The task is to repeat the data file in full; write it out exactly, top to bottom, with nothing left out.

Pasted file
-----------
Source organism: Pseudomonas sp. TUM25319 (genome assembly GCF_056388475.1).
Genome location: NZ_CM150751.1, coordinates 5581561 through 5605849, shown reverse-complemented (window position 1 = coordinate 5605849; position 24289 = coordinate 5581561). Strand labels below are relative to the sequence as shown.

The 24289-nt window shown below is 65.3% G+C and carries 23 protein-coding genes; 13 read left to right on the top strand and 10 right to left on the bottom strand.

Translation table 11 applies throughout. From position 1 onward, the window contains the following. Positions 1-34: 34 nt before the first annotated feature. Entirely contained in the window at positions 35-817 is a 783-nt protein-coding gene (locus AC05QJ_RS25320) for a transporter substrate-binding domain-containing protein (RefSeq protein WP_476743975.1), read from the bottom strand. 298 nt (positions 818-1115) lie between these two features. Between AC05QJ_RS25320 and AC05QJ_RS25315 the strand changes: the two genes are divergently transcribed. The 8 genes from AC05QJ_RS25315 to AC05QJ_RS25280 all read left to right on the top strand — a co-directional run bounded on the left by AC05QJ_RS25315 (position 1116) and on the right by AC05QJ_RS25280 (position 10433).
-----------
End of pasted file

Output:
Source organism: Pseudomonas sp. TUM25319 (genome assembly GCF_056388475.1).
Genome location: NZ_CM150751.1, coordinates 5581561 through 5605849, shown reverse-complemented (window position 1 = coordinate 5605849; position 24289 = coordinate 5581561). Strand labels below are relative to the sequence as shown.

The 24289-nt window shown below is 65.3% G+C and carries 23 protein-coding genes; 13 read left to right on the top strand and 10 right to left on the bottom strand.

Translation table 11 applies throughout. From position 1 onward, the window contains the following. Positions 1-34: 34 nt before the first annotated feature. Entirely contained in the window at positions 35-817 is a 783-nt protein-coding gene (locus AC05QJ_RS25320) for a transporter substrate-binding domain-containing protein (RefSeq protein WP_476743975.1), read from the bottom strand. 298 nt (positions 818-1115) lie between these two features. Between AC05QJ_RS25320 and AC05QJ_RS25315 the strand changes: the two genes are divergently transcribed. The 8 genes from AC05QJ_RS25315 to AC05QJ_RS25280 all read left to right on the top strand — a co-directional run bounded on the left by AC05QJ_RS25315 (position 1116) and on the right by AC05QJ_RS25280 (position 10433).